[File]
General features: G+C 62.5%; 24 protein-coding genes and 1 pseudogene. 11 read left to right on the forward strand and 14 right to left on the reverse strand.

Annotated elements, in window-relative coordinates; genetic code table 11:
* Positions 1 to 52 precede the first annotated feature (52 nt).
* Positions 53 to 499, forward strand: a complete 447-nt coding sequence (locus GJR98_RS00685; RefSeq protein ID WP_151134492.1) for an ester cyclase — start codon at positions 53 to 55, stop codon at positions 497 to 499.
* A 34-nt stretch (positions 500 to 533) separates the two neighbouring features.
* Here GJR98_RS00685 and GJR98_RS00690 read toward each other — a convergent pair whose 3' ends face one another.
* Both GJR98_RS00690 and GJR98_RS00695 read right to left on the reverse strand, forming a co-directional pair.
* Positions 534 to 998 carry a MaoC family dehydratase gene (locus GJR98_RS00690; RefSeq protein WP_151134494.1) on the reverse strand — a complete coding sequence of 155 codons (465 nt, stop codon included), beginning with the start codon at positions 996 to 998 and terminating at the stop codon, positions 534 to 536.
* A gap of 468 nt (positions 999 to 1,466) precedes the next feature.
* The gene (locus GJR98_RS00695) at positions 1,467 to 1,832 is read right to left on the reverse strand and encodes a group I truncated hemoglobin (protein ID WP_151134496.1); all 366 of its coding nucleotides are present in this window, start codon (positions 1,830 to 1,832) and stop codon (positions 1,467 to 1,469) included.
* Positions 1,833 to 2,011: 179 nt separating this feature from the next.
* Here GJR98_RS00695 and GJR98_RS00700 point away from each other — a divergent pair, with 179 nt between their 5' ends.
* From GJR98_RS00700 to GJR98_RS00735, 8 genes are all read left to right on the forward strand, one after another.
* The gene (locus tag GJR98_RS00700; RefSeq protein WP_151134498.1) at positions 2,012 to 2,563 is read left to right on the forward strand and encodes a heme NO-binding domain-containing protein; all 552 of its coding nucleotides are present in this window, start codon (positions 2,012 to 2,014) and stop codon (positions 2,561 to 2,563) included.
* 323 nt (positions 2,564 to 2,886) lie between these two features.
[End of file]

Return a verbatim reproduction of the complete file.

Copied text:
General features: G+C 62.5%; 24 protein-coding genes and 1 pseudogene. 11 read left to right on the forward strand and 14 right to left on the reverse strand.

Annotated elements, in window-relative coordinates; genetic code table 11:
* Positions 1 to 52 precede the first annotated feature (52 nt).
* Positions 53 to 499, forward strand: a complete 447-nt coding sequence (locus GJR98_RS00685; RefSeq protein ID WP_151134492.1) for an ester cyclase — start codon at positions 53 to 55, stop codon at positions 497 to 499.
* A 34-nt stretch (positions 500 to 533) separates the two neighbouring features.
* Here GJR98_RS00685 and GJR98_RS00690 read toward each other — a convergent pair whose 3' ends face one another.
* Both GJR98_RS00690 and GJR98_RS00695 read right to left on the reverse strand, forming a co-directional pair.
* Positions 534 to 998 carry a MaoC family dehydratase gene (locus GJR98_RS00690; RefSeq protein WP_151134494.1) on the reverse strand — a complete coding sequence of 155 codons (465 nt, stop codon included), beginning with the start codon at positions 996 to 998 and terminating at the stop codon, positions 534 to 536.
* A gap of 468 nt (positions 999 to 1,466) precedes the next feature.
* The gene (locus GJR98_RS00695) at positions 1,467 to 1,832 is read right to left on the reverse strand and encodes a group I truncated hemoglobin (protein ID WP_151134496.1); all 366 of its coding nucleotides are present in this window, start codon (positions 1,830 to 1,832) and stop codon (positions 1,467 to 1,469) included.
* Positions 1,833 to 2,011: 179 nt separating this feature from the next.
* Here GJR98_RS00695 and GJR98_RS00700 point away from each other — a divergent pair, with 179 nt between their 5' ends.
* From GJR98_RS00700 to GJR98_RS00735, 8 genes are all read left to right on the forward strand, one after another.
* The gene (locus tag GJR98_RS00700; RefSeq protein WP_151134498.1) at positions 2,012 to 2,563 is read left to right on the forward strand and encodes a heme NO-binding domain-containing protein; all 552 of its coding nucleotides are present in this window, start codon (positions 2,012 to 2,014) and stop codon (positions 2,561 to 2,563) included.
* 323 nt (positions 2,564 to 2,886) lie between these two features.